$1.1m Jandakot fire station opens in Banjup

The Jandakot Volunteer Bush Fire Brigade’s (JVBFB) new home is not just a shed for storing fire trucks but a high-tech training and communications hub for volunteers in Cockburn’s rural east.

The new $1.1m+ facility includes a communications room to track volunteers’ locations during deployment, plus an incident management station equipped with a Western Australian Emergency Radio Network (WAERN) base station.

And in a first for WA, the station is surrounded by a Firewise native garden designed to increase its protection against bushfire, and inaugural workshops to share this knowledge with the community are planned for the coming winter.

The new 625sqm facility replaces a 1988-built 15mx15m farm shed, enabling the 53-year-old brigade to securely store its 12.2 litre Bulk Water Tanker, a 3.4 litre Urban Tanker, a light tanker plus support vehicle and trailers in a purpose built 225sqm bay.

Funding for the Banjup facility on the corner of Liddelow and Oxley roads, includes $570,000 from the Department of Fire and Emergency Services and the remainder contributed by the City of Cockburn.

New IT equipment in a dedicated communications room records and monitors volunteers once deployed and volunteers and DFES officers can manage bushfires and other incidents via the WAERN base station.

A dedicated cleaning station and mud rooms allow volunteers to change out of ash and dust-caked uniforms prior to entering the office and training areas of the station, a much-needed resource located close to areas at heightened areas of bushfire risk.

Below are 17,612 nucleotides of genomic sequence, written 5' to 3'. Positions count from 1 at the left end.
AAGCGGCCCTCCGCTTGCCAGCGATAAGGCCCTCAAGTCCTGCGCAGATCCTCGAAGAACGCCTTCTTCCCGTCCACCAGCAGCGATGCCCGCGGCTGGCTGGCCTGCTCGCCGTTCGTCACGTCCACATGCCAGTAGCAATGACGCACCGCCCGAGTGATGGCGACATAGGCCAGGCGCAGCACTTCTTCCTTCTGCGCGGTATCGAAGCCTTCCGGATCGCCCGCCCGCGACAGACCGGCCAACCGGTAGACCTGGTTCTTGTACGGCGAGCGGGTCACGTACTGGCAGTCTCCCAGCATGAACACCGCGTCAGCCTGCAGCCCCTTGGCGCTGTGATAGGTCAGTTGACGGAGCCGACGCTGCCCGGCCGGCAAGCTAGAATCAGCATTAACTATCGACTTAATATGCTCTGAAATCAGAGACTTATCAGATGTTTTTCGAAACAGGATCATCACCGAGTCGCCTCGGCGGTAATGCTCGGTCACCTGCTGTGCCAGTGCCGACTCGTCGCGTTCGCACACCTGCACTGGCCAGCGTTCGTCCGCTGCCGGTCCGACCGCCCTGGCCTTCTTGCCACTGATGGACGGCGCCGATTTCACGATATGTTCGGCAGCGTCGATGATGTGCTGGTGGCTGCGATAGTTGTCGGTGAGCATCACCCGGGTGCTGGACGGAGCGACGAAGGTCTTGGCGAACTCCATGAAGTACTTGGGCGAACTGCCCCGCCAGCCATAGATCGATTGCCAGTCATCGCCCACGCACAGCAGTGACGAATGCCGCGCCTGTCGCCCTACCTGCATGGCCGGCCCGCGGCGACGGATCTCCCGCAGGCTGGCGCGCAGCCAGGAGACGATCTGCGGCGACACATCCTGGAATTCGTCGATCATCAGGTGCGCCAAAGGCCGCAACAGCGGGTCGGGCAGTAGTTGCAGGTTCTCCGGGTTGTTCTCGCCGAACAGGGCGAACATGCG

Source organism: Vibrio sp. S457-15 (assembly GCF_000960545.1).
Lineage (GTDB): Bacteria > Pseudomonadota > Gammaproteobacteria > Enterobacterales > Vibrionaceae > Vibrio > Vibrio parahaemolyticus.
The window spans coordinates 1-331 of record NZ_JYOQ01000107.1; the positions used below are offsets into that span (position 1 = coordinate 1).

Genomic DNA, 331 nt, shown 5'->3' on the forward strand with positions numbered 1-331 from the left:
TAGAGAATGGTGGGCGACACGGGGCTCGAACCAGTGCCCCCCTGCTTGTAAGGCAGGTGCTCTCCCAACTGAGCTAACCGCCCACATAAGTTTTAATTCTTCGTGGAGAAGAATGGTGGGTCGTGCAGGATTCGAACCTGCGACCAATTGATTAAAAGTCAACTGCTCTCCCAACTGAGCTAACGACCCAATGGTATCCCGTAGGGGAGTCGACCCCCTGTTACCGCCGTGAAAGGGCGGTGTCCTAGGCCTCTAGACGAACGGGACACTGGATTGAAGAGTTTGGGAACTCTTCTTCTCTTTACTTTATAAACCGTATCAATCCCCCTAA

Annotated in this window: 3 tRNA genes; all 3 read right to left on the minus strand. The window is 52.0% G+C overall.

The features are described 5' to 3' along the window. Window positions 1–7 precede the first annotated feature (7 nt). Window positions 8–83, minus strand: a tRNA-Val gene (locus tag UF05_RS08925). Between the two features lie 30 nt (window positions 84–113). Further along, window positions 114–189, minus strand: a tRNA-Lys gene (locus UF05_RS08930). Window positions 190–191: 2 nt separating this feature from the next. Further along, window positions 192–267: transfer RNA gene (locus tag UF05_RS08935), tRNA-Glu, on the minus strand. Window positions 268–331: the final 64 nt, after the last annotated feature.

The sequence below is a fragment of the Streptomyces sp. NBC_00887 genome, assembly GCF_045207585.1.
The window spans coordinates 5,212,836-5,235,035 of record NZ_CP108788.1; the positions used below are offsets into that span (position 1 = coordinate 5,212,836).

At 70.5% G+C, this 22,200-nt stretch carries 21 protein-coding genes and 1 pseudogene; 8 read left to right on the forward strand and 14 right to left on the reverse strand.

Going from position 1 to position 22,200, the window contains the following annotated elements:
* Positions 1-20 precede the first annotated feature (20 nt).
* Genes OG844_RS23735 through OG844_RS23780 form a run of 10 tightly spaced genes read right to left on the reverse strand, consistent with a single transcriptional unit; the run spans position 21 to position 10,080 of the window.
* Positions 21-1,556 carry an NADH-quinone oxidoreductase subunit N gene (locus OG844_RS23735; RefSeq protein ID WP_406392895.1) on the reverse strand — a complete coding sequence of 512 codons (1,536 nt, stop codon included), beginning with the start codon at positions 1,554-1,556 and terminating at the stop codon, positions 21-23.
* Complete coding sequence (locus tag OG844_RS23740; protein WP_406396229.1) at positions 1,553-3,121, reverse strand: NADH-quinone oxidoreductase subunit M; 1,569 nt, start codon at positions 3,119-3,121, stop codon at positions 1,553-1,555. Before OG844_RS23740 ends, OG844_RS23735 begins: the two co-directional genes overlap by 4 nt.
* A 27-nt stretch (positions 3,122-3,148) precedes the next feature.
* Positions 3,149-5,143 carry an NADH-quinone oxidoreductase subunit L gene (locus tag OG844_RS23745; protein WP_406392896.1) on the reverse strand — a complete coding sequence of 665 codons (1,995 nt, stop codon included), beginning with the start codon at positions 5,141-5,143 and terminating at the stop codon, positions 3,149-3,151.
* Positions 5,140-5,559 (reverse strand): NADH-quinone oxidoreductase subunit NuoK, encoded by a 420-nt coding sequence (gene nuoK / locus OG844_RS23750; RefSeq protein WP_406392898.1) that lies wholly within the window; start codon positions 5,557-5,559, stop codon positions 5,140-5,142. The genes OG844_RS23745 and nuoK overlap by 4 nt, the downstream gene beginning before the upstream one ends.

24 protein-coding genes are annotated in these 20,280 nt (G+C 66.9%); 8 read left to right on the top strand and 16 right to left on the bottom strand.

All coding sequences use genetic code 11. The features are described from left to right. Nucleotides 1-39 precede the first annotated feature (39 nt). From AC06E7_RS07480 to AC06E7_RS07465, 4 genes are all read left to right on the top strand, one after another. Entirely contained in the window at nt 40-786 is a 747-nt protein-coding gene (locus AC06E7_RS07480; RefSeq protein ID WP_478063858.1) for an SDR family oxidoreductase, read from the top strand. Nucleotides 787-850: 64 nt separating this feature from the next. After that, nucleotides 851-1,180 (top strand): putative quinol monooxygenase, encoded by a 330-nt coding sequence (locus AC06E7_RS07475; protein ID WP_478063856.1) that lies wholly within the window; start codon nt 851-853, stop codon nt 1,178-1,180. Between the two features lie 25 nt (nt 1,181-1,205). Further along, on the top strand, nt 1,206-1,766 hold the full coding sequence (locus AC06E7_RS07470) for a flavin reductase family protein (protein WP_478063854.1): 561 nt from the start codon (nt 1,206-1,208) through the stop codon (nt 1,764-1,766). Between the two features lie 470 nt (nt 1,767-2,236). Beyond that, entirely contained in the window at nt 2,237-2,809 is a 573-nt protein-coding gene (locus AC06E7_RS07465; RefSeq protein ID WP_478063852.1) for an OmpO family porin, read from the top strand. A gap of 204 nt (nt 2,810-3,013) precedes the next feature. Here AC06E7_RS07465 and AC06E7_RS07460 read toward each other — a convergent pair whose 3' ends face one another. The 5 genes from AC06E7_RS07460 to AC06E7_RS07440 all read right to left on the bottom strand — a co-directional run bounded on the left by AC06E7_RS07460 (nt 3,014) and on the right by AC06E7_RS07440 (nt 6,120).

Rangers and Community Safety Manager Michael Emery said the new facility increased bushfire response capability by offering a more secure space to store today’s modern and larger fire appliances.

“The fire resilient garden also offers a unique and practical learning environment for the community to see real ways to protect and defend their homes from the threat of bushfires,” Mr Emery said.

“The plants are natives that do not build up high fuel loads, or release large amounts of volatile organic compounds, so are naturally resilient to heat from fire, limiting their ability to burn and create additional embers that could endanger the station.

“With the growth of a younger and diverse generation of volunteer fireys, the new station will provide a safe and modern learning environment with practical spaces to ensure they are not only the best equipped, but the best trained.”

Jandakot VBFB Captain Jarrad Fowler said the facility would be utilised by current and future membership for the next 30 to 40 years and continue to be a focal point for the Banjup community.

He said it was critical the Brigade provided members with quality training and the ability to adapt to changed environments.

“In the last six months alone, there has been an increase in activities for Jandakot members attending many incidents in the metro area, but also deploying members intrastate to Broome, Balladonia and the Stirling Range National Park,” Capt. Fowler said.

“We’ve also sent multiple crews over to Queensland and New South Wales to assist with emergencies over there.

“This education and training doesn’t stop just with our members. The installation of the first Firewise garden to a fire station is an exciting addition that we are looking forward to sharing with the Banjup Community and the greater City of Cockburn.”

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Cockburn Nyungar moort Beeliar boodja-k kaadadjiny. Koora, yeyi, benang baalap nidja boodja-k kaaradjiny.
Ngalak kaditj boodjar kep wer kaadidjiny kalyakool yoodaniny, wer koora wer yeyi ngalak Birdiya koota-djinanginy.

City of Cockburn acknowledges the Nyungar people of Beeliar boodja. Long ago, now and in the future they care for Country.
We acknowledge a continuing connection to land, waters and culture and pay our respects to the Elders, past and present.